With Netflix’s release of Hwang Dong-hyuk’s Korean drama Squid Game on September 17, 2021, attention is turning toward the stark anti-capitalist messages behind the dramatic survival game show. The show immediately gained popularity in multiple countries, and is currently Netflix’s most popular series. However, the obvious criticisms of capitalist society are making viewers look beyond the show itself to see its messages playing out.
Squid Game's first two episodes begin by introducing main character Seong Gi-hun (played by Lee Jung-jae), a man who is suffering the effects of extreme poverty fueled by a gambling addiction. A selection of other deeply indebted characters are also introduced, each one desperate to escape their crippling financial problems. When the occasion arises, they cannot resist the sudden opportunity to play an ominously vague game for a chance to win a grand cash prize. But the 456 players quickly realize that this is not a collection of fun children’s games, but rather a fight of life and death.
The show explores themes of anti-capitalism, desperation to escape poverty, and power imbalances. Each player in the game is so buried in debt that they feel they have nothing to lose. They are willing to do anything, even bet their own lives, just for the slight chance of winning the 45.6 billion-dollar prize. Even after the players initially vote to leave the horrific game of mass murder, almost every one of them wants to return after living in the real world once again. It is telling of the faults of capitalist society if people wish to partake in a game where they will face death rather than the harsh reality of living in poverty.
The vote itself to leave the game is demonstrative of the illusions put in place by leaders of capitalist countries. The illusion of free will is presented in Squid Game by including a third clause in the contract each player signed stating that if the majority wishes to leave the game, they will be released. However, for those with crippling debt and increasing financial strains, is it really a choice? It’s an impossible decision, one that people facing legal repercussions and family debt cannot make. This illusion makes the game seem fair and democratic, when in reality there is no way any of the players could choose to leave. The potential death that awaits all but one of the players appears more desirable to them than simply waiting to be killed by poverty.
This pattern reflects the cycle of debt we so often see today in capitalist countries. While the rich get richer, the poor get poorer, and the cycle continues until it is impossible for those in poverty to sustain a livable lifestyle. The show makes this evident by depicting the polarized lifestyles of the rich and the poor. At the end of the series, the Host claims that the excessively rich and the excessively poor are the same, since neither of the two are enjoying life. However, this comparison obviously does not encompass all of the difficulties poor people face that the rich will never experience. Starvation, unemployment, and homelessness are only a few hardships that the poor go through, whereas the rich may only suffer from boredom of excess and their gluttonous lifestyles. The two are not the same, despite attempts at comparison.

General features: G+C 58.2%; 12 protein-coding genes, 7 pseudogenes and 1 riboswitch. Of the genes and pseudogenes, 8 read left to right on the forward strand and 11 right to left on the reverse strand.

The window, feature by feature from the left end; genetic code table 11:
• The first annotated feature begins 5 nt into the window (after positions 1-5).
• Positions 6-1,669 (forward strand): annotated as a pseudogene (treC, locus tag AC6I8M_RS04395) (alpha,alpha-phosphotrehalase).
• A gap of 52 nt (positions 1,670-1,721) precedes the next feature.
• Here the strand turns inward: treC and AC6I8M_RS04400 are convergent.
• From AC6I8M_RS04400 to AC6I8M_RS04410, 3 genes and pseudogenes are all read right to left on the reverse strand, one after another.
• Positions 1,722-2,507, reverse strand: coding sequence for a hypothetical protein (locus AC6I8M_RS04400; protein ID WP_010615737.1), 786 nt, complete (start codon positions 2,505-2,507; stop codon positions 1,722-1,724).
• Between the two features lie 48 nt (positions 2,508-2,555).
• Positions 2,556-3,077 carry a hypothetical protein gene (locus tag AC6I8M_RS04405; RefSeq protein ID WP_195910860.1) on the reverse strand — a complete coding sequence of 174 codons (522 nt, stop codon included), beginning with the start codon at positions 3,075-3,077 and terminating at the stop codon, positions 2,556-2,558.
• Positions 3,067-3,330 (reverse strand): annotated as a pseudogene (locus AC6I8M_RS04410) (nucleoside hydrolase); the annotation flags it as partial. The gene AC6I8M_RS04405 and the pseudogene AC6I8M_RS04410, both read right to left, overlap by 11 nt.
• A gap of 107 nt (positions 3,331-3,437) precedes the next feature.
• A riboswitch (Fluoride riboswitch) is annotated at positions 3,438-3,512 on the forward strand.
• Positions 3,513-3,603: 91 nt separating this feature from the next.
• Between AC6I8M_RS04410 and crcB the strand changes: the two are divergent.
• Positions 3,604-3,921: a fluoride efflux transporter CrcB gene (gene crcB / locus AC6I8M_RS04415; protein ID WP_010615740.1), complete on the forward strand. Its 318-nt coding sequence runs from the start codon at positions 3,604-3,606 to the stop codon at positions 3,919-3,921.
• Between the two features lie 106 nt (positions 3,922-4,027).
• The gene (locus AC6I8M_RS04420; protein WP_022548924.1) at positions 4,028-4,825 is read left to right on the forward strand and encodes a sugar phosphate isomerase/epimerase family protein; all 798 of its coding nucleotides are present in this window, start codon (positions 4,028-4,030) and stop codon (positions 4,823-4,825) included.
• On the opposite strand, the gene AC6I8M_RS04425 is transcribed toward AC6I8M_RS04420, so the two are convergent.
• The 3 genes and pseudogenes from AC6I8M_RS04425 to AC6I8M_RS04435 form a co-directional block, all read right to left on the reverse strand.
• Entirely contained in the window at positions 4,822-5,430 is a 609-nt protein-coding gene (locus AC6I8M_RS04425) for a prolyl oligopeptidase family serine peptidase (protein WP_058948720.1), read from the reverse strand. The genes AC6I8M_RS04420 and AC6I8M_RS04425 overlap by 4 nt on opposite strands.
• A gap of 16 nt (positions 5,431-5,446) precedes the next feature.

In fact, the rich are the only ones benefiting from the deathly games the desperate players are enduring. While hundreds of people play to their deaths, the disgustingly rich merely watch, enjoying the “entertainment” of such desperate people grasping at the slim chance of escaping with the money. It’s almost a nod to how we, as viewers, are watching the same show they are, and how even though we are only watching a fictional drama, we are still taking pleasure in watching a show based on real-life struggles. Why is it that we are so fascinated by this horrific game show, and why is it that we, as viewers, feel vindicated when these poor people are portrayed as heroes?
There is also a stark conflict between an every-man-for-himself and a teamwork-alliance strategy among the players. Cho Sang-woo (played by Park Hae Soo) is an example of the internal struggle between the two. Despite having joined Gi-hun’s team, when it comes down to it, he refuses to help his teammates in the games and uses any advantage for himself, even if it would mean the deaths of his friends. The rich watch on as they directly profit off of these betrayals and back-stabbings, having pitted the poor against each other.
The game is an honest portrayal of the very essence of capitalism—a system that, by definition, is controlled by private owners rather than the state. Korea as a whole has more left-leaning economic and political tendencies than Western countries, since the North has been historically a communist regime, and public opinion in the South is more socialist-leaning. However, the political and economic policies of the South Korean government are heavily influenced by American capitalism, which may have prompted the clear-cut criticisms of it presented in Squid Game. This new Korean drama is quickly becoming the most popular show on Netflix, and its messages are spreading far outside Korea’s borders. Almost every capitalist country can feel the effects of this message. It encourages all of us to question our roles in our own versions of this "game."